Russian Court Leaves Jailed Ukrainian Sailors In Pretrial Detention

MOSCOW -- A Moscow court has prolonged the pretrial detention of 24 Ukrainian sailors detained by Russian forces who attacked three Ukrainian Navy vessels in the Black Sea in November.

On January 16, the Lefortovo district court ruled that four of the sailors will remain in jail until April 24, pending further investigation and possible trial. The pretrial detention period can be extended again by court order.

A day earlier, in a series of rulings, the court granted requests by the Russian Investigative Committee to keep commander Denys Hrytsenko, Security Service (SBU) officer Andriy Drach, and 15 sailors in jail until April 24. 

The court ruled that three sailors will stay in pretrial custody until April 26.

On January 15, as Russian security officers escorted some of the sailors from the courtroom during a break in the proceedings for lunch, some spectators chanted, "Glory to Ukraine!"

All 24 say they consider themselves prisoners of war.

Russia has held the Ukrainian sailors since its forces fired on, boarded, and then seized their vessels near the Kerch Strait, which links the Black Sea and the Sea of Azov, on November 25.

Moscow claims the Ukrainian vessels illegally entered Russian territorial waters near Crimea, the Ukrainian peninsula that Russia occupied and took over in 2014.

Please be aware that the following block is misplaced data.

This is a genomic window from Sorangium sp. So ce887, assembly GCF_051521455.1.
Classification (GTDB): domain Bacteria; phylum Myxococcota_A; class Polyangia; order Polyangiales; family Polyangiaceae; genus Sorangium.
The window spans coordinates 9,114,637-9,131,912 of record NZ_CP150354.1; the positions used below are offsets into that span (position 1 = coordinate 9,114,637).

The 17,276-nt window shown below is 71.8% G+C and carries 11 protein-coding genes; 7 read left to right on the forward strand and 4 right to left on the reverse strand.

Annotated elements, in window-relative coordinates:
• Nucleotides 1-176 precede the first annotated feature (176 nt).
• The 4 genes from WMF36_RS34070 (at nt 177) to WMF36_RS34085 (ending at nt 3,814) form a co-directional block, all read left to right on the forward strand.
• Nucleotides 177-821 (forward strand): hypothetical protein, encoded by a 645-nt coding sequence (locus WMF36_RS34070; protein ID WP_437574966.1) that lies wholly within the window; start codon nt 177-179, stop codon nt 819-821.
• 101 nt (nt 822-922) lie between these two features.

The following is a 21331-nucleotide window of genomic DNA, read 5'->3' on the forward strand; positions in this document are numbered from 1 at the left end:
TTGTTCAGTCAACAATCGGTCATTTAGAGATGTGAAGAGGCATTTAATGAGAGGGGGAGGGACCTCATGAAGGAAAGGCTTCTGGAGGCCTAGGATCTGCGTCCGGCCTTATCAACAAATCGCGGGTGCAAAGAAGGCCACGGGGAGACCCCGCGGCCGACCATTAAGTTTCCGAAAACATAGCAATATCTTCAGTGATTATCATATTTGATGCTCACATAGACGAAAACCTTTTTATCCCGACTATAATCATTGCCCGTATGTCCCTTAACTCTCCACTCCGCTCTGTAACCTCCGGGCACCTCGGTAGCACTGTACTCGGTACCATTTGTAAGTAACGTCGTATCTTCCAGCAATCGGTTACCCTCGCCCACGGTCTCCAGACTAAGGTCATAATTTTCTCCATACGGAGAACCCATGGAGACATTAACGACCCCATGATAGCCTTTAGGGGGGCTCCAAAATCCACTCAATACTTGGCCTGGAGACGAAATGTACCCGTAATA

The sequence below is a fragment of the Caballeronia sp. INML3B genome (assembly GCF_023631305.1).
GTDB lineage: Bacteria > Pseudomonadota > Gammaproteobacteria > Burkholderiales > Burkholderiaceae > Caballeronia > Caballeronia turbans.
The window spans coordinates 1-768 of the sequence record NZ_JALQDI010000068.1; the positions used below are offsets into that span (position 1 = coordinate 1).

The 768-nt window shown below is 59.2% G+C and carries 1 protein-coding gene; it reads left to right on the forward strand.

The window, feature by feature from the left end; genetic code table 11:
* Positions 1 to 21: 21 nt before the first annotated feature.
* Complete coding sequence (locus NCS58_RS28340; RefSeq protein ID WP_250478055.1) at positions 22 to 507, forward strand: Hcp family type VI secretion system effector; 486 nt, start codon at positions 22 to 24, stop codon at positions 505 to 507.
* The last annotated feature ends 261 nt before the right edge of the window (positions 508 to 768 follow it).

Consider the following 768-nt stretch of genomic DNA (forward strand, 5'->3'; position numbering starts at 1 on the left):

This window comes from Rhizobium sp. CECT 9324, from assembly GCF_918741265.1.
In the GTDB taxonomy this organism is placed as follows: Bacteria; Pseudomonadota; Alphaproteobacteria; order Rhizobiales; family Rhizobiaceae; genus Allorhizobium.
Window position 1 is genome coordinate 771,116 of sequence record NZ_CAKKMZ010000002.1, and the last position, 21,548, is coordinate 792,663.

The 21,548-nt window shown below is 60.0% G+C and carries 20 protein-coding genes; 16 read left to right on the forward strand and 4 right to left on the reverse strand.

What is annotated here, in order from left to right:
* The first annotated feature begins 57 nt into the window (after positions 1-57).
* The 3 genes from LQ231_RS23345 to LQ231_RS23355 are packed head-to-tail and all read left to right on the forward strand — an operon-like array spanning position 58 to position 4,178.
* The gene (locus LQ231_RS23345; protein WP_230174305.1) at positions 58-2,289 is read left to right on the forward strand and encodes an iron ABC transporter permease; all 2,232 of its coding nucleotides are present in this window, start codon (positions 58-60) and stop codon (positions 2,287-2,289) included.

The sailors have been charged with illegal border crossing and face up to six years in prison if convicted.

The court rulings came five days after the European Union reiterated its call on Moscow to release the sailors and all other Ukrainians whom Brussels says have been “illegally detained” in Russia and Crimea.

The United States and other Western countries have also called for their release.

U.S. national-security adviser John Bolton said in December that there will be no substantial meeting between President Donald Trump and Russian President Vladimir Putin while Moscow still holds the Ukrainian ships and sailors.

Russia moved swiftly to seize control over Crimea after Moscow-friendly Ukrainian President Viktor Yanukovych was pushed from power in Kyiv by the pro-European Maidan protest movement in February 2014.

Putin's government sent troops without insignia to the peninsula, seized key buildings, took control of the regional legislature, and staged a referendum denounced as illegitimate by at least 100 countries at the UN.

Russia also fomented unrest and backed opponents of Kyiv in eastern Ukraine, where more than 10,300 people have been killed in the ensuing conflict since April 2014.

The International Criminal Court (ICC) ruled in November 2016 that the fighting in eastern Ukraine is "an international armed conflict between Ukraine and the Russian Federation."